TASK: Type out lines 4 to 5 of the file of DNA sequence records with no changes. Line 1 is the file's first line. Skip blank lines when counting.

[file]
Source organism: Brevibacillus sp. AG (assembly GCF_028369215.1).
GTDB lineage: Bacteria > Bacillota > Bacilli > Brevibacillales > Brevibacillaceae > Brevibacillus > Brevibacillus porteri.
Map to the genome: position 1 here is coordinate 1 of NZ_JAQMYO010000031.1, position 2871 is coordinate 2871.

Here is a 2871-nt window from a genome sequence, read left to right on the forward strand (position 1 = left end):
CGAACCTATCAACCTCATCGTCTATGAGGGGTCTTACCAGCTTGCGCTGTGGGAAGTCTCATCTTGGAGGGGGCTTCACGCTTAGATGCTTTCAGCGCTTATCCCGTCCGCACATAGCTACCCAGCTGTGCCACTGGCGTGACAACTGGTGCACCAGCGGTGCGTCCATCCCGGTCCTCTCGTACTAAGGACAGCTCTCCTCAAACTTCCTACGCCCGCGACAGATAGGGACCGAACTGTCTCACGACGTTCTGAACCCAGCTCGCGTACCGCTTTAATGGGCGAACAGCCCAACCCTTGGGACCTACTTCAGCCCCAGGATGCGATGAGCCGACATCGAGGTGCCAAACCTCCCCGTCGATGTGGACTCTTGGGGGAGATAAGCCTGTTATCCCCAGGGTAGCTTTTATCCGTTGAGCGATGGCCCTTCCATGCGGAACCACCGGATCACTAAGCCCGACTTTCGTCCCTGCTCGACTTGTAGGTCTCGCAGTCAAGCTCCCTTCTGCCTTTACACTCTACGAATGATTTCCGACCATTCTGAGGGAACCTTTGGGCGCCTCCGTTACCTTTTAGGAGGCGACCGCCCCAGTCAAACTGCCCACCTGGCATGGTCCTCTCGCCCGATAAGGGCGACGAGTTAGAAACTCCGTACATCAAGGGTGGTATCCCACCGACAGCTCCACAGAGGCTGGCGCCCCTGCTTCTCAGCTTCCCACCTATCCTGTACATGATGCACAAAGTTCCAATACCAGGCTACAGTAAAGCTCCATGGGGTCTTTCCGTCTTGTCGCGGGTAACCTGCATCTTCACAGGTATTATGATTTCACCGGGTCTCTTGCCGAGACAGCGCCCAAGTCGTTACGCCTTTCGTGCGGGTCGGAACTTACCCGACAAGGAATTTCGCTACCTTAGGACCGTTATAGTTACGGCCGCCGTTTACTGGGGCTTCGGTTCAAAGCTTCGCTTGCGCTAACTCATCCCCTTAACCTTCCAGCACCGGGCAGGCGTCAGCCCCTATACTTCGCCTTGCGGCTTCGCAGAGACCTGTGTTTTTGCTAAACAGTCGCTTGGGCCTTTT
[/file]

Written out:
Here is a 2871-nt window from a genome sequence, read left to right on the forward strand (position 1 = left end):
CGAACCTATCAACCTCATCGTCTATGAGGGGTCTTACCAGCTTGCGCTGTGGGAAGTCTCATCTTGGAGGGGGCTTCACGCTTAGATGCTTTCAGCGCTTATCCCGTCCGCACATAGCTACCCAGCTGTGCCACTGGCGTGACAACTGGTGCACCAGCGGTGCGTCCATCCCGGTCCTCTCGTACTAAGGACAGCTCTCCTCAAACTTCCTACGCCCGCGACAGATAGGGACCGAACTGTCTCACGACGTTCTGAACCCAGCTCGCGTACCGCTTTAATGGGCGAACAGCCCAACCCTTGGGACCTACTTCAGCCCCAGGATGCGATGAGCCGACATCGAGGTGCCAAACCTCCCCGTCGATGTGGACTCTTGGGGGAGATAAGCCTGTTATCCCCAGGGTAGCTTTTATCCGTTGAGCGATGGCCCTTCCATGCGGAACCACCGGATCACTAAGCCCGACTTTCGTCCCTGCTCGACTTGTAGGTCTCGCAGTCAAGCTCCCTTCTGCCTTTACACTCTACGAATGATTTCCGACCATTCTGAGGGAACCTTTGGGCGCCTCCGTTACCTTTTAGGAGGCGACCGCCCCAGTCAAACTGCCCACCTGGCATGGTCCTCTCGCCCGATAAGGGCGACGAGTTAGAAACTCCGTACATCAAGGGTGGTATCCCACCGACAGCTCCACAGAGGCTGGCGCCCCTGCTTCTCAGCTTCCCACCTATCCTGTACATGATGCACAAAGTTCCAATACCAGGCTACAGTAAAGCTCCATGGGGTCTTTCCGTCTTGTCGCGGGTAACCTGCATCTTCACAGGTATTATGATTTCACCGGGTCTCTTGCCGAGACAGCGCCCAAGTCGTTACGCCTTTCGTGCGGGTCGGAACTTACCCGACAAGGAATTTCGCTACCTTAGGACCGTTATAGTTACGGCCGCCGTTTACTGGGGCTTCGGTTCAAAGCTTCGCTTGCGCTAACTCATCCCCTTAACCTTCCAGCACCGGGCAGGCGTCAGCCCCTATACTTCGCCTTGCGGCTTCGCAGAGACCTGTGTTTTTGCTAAACAGTCGCTTGGGCCTTTT